Lambs to the slaughter

Statistics – every one of them a life – can be double-counted, time-lagged or even wrongly adjusted
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By Jonathan Spencer

The UK’s epidemic had reached a peak in April when Donna, a critical care patient in Warrington Hospital, told Sky News, “I don’t want to be a statistic in this.” Nobody does.

As a crisis like no other sees horrific death tolls increase, the pandemic pulls focus on government communication strategies and the broad cycle of media interviews. A strategy requires media engagement, the public must be informed. There’s a time and a place – a platform – and no end to the interview bids as breakfast TV audiences swell with so many people at home.

Interview requests, or bids in broadcast jargon, are tentative until confirmed since there’s usually too many and there might be a better offer – or a better use of Minister’s time. Sometimes there’s a darn good reason not to accept and avoid the interview at all cost.

And it is a cost, because public information, clarity of messaging and, above all, the accuracy of data, is vital if a narrative is to be sustained. It can be a battle lost. It is always a judgement call.

The weeks become months, dozens of deaths become tens of thousands, and the media loves anniversaries as much as comparative totals. There are some headlines a government just can’t stomach.

The US faced the virus claiming more than the total number of Americans killed in Vietnam (now twice that number), whilst in the UK: Toll exceeds civilian lives lost in London blitz (as we passed VE Day 75 commemorations) – and on a trajectory towards 60,000 (total British civilians killed in WWII) by the 80th anniversary of The Battle of Britain. Or the number of UK healthcare workers: …more than the number of British soldiers killed in Iraq. Sobering markers all of them.

Whilst daily tolls are falling, the true scale may not be avoided with the adjustment of figures – which one eminent statistician has called “a number theatre” – as untested Covid-19 certified deaths add to the others that are consequential due to referrals and appointments missed.

Lies, dammed lies and… Statistics – every one of them a life – can be double-counted, time-lagged or even wrongly adjusted. But lies they are not.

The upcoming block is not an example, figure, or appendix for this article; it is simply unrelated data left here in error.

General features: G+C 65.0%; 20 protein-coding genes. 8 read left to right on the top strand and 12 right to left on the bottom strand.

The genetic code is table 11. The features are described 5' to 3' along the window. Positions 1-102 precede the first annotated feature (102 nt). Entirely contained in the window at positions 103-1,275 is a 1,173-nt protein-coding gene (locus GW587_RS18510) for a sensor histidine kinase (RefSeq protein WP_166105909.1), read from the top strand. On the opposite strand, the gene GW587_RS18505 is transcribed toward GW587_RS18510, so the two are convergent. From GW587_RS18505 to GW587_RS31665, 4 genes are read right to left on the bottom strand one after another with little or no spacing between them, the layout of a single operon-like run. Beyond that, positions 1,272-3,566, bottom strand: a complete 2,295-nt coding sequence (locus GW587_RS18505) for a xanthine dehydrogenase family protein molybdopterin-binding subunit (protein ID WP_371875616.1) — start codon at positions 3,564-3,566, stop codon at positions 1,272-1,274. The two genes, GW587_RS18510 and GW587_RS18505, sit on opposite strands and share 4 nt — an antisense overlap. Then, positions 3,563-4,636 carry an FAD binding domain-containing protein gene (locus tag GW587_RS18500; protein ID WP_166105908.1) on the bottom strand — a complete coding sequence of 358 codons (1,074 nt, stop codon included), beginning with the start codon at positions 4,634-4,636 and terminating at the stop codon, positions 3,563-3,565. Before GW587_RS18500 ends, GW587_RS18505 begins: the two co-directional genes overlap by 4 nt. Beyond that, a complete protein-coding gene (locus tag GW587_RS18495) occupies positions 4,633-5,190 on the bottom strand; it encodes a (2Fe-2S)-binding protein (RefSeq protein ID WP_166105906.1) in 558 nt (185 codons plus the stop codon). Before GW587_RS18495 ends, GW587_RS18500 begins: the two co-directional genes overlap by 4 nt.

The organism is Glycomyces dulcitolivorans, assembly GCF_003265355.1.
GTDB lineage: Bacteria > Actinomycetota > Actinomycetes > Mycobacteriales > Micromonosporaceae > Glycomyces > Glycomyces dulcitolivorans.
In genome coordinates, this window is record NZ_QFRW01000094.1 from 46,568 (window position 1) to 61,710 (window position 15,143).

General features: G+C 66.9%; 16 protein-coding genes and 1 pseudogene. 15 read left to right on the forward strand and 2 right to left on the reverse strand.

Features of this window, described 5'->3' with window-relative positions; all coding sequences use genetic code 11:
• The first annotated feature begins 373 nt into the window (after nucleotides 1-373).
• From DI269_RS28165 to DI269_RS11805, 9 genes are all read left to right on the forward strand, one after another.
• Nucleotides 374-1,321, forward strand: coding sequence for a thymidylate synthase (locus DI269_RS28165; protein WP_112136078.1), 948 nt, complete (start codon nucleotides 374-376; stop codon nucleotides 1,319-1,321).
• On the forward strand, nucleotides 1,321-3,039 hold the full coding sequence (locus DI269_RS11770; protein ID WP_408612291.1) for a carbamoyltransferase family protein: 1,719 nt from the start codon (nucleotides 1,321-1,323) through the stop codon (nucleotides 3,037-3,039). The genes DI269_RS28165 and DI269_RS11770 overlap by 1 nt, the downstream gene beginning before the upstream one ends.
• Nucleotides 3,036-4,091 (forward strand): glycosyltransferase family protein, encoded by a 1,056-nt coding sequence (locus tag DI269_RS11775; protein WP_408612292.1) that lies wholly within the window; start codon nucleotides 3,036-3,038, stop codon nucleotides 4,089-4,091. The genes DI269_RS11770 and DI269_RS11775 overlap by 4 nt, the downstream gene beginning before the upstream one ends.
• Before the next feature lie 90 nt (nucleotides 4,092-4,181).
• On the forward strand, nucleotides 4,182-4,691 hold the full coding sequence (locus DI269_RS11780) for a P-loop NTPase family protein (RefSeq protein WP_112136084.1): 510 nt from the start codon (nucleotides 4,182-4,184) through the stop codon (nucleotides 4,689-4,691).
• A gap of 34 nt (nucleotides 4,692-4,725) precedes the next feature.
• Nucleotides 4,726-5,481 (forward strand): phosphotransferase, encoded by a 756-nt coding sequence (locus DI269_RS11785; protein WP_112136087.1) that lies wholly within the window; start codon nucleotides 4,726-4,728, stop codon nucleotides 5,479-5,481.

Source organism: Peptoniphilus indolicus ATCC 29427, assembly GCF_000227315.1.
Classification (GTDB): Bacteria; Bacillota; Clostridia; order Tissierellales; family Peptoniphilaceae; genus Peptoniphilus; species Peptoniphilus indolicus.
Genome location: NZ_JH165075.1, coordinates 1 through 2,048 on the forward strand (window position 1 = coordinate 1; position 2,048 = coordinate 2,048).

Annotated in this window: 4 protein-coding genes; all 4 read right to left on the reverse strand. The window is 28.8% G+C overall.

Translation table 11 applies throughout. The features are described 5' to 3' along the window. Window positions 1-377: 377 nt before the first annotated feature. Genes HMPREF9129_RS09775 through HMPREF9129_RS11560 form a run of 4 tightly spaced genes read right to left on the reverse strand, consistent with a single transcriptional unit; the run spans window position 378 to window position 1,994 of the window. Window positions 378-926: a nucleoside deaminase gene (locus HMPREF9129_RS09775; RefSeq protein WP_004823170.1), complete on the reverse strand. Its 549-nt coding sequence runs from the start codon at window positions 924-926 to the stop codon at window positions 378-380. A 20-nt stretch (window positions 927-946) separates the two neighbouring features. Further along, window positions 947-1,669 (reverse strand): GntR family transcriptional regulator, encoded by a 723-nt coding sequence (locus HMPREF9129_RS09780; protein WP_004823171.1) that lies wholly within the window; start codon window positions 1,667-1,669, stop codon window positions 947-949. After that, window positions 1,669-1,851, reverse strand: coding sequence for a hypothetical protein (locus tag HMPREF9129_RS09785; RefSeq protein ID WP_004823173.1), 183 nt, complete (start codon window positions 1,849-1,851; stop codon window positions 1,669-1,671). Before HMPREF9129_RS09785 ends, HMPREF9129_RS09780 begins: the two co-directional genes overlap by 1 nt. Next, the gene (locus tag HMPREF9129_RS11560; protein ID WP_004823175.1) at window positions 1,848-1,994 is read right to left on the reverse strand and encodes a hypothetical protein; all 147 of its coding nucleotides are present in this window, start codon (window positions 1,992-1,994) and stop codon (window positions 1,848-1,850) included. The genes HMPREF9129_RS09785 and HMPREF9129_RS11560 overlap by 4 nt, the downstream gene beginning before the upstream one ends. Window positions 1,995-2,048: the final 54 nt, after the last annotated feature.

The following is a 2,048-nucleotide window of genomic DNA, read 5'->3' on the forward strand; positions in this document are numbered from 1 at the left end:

From a UK perspective, news coverage is unrelenting. Daily news conferences are managed, calculated appearances: the data updated; the science teased out in consumable bites from professors and medics who are sure carrying the weight of the nation’s health, if not the story as they articulate it.

There’s that well-worn phrase of feeding the beast – never allow a gap in communication – to avoid a vacuum that’s only filled by speculation, or tirades of comment. So the evening briefings from No.10 are topped by the theatre of breakfast TV interviews. It’s a battalion of spokespeople that goes over the top.

ITV’s Good Morning Britain, with its arch anchor in residence, Piers Morgan has the care minister, Helen Whatley in his clutches. She has the task of explaining the oversight or lack of preparedness of the UK’s care sector, where deaths have risen exponentially. It’s a rough few minutes for anyone, but the minister can’t explain the headline figure of care workers lost. She isn’t helped by Morgan’s combative engagement as he exploits the opportunity, his questions becoming a typical rant.

Piers has a point. Surely the minister for care must know how many healthcare workers have died. Badly briefed …perhaps. But if there was just one answer needed for her Zoom interview, that was it. She repeats key messages (when she can get a word in). But thwarted in the angst, her incredulity forces an awkward expression. It’s a cruel snare – that doesn’t deserve the next question, “…why are you laughing minister?” 

Interviews are harder down-the-line. You must project through the digital wall. You don’t have the presence sat there remotely – and a rough ride can be hindered by the frame-freeze, a missed word or a misjudged pause.

A Minister of the Crown reduced to a quiver; in the circumstances and context it seems unfair. And yet she is put up a second time a week later. Like getting back on a horse to regain confidence.

Lambs to the slaughter. It is attritional, the line of ministers engaging when they may have thought better of it. An important audience, as every public portal is right now, but sometimes you have to decline. Preferably before it becomes a boycott of the network.

Politicians always come under fire when it comes to scrutiny. Better to lose one battle and keep your powder dry for the next.

If you don’t have an answer to a question demanded by a headline – when it’s your job to know it – then you don’t do the interview.

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